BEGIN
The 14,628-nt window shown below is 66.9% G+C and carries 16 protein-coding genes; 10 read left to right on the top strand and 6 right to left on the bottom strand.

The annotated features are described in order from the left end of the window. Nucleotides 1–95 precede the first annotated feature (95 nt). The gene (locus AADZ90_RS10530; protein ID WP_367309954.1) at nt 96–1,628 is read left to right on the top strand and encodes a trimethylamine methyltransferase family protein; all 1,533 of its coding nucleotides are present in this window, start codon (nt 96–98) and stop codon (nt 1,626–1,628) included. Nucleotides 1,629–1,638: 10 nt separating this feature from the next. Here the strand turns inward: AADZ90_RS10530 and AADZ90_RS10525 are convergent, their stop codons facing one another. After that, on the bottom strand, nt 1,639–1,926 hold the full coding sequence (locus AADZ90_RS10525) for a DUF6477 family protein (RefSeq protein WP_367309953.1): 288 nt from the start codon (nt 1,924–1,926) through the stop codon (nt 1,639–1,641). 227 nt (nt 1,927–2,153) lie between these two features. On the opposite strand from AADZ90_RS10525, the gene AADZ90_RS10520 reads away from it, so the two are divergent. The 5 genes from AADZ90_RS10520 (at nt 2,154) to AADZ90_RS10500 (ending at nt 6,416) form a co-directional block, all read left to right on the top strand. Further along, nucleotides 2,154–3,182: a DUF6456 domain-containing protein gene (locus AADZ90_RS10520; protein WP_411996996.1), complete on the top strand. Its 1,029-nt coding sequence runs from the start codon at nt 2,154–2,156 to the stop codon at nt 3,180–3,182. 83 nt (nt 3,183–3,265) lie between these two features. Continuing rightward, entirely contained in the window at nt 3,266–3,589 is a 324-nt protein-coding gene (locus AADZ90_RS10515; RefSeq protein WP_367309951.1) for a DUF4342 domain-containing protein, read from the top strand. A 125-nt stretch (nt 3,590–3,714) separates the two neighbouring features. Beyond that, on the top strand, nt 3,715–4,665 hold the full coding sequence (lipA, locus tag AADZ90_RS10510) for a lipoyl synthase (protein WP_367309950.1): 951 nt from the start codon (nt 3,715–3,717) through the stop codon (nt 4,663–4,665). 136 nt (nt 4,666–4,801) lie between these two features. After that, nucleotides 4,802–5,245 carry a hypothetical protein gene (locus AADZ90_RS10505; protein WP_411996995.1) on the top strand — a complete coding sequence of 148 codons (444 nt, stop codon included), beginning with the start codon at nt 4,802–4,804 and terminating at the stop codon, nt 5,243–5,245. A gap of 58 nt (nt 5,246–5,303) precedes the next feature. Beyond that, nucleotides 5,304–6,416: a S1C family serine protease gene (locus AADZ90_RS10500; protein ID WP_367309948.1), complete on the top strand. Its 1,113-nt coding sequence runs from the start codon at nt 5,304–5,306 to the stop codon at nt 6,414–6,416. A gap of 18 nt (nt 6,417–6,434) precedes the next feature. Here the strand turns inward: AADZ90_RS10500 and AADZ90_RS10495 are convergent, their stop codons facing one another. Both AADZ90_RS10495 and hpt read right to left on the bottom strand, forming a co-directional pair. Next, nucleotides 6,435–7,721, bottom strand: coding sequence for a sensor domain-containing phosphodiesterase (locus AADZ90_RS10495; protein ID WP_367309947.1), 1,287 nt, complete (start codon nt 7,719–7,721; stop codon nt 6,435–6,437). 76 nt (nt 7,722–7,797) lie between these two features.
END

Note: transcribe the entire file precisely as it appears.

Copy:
The 14,628-nt window shown below is 66.9% G+C and carries 16 protein-coding genes; 10 read left to right on the top strand and 6 right to left on the bottom strand.

The annotated features are described in order from the left end of the window. Nucleotides 1–95 precede the first annotated feature (95 nt). The gene (locus AADZ90_RS10530; protein ID WP_367309954.1) at nt 96–1,628 is read left to right on the top strand and encodes a trimethylamine methyltransferase family protein; all 1,533 of its coding nucleotides are present in this window, start codon (nt 96–98) and stop codon (nt 1,626–1,628) included. Nucleotides 1,629–1,638: 10 nt separating this feature from the next. Here the strand turns inward: AADZ90_RS10530 and AADZ90_RS10525 are convergent, their stop codons facing one another. After that, on the bottom strand, nt 1,639–1,926 hold the full coding sequence (locus AADZ90_RS10525) for a DUF6477 family protein (RefSeq protein WP_367309953.1): 288 nt from the start codon (nt 1,924–1,926) through the stop codon (nt 1,639–1,641). 227 nt (nt 1,927–2,153) lie between these two features. On the opposite strand from AADZ90_RS10525, the gene AADZ90_RS10520 reads away from it, so the two are divergent. The 5 genes from AADZ90_RS10520 (at nt 2,154) to AADZ90_RS10500 (ending at nt 6,416) form a co-directional block, all read left to right on the top strand. Further along, nucleotides 2,154–3,182: a DUF6456 domain-containing protein gene (locus AADZ90_RS10520; protein WP_411996996.1), complete on the top strand. Its 1,029-nt coding sequence runs from the start codon at nt 2,154–2,156 to the stop codon at nt 3,180–3,182. 83 nt (nt 3,183–3,265) lie between these two features. Continuing rightward, entirely contained in the window at nt 3,266–3,589 is a 324-nt protein-coding gene (locus AADZ90_RS10515; RefSeq protein WP_367309951.1) for a DUF4342 domain-containing protein, read from the top strand. A 125-nt stretch (nt 3,590–3,714) separates the two neighbouring features. Beyond that, on the top strand, nt 3,715–4,665 hold the full coding sequence (lipA, locus tag AADZ90_RS10510) for a lipoyl synthase (protein WP_367309950.1): 951 nt from the start codon (nt 3,715–3,717) through the stop codon (nt 4,663–4,665). 136 nt (nt 4,666–4,801) lie between these two features. After that, nucleotides 4,802–5,245 carry a hypothetical protein gene (locus AADZ90_RS10505; protein WP_411996995.1) on the top strand — a complete coding sequence of 148 codons (444 nt, stop codon included), beginning with the start codon at nt 4,802–4,804 and terminating at the stop codon, nt 5,243–5,245. A gap of 58 nt (nt 5,246–5,303) precedes the next feature. Beyond that, nucleotides 5,304–6,416: a S1C family serine protease gene (locus AADZ90_RS10500; protein ID WP_367309948.1), complete on the top strand. Its 1,113-nt coding sequence runs from the start codon at nt 5,304–5,306 to the stop codon at nt 6,414–6,416. A gap of 18 nt (nt 6,417–6,434) precedes the next feature. Here the strand turns inward: AADZ90_RS10500 and AADZ90_RS10495 are convergent, their stop codons facing one another. Both AADZ90_RS10495 and hpt read right to left on the bottom strand, forming a co-directional pair. Next, nucleotides 6,435–7,721, bottom strand: coding sequence for a sensor domain-containing phosphodiesterase (locus AADZ90_RS10495; protein ID WP_367309947.1), 1,287 nt, complete (start codon nt 7,719–7,721; stop codon nt 6,435–6,437). 76 nt (nt 7,722–7,797) lie between these two features.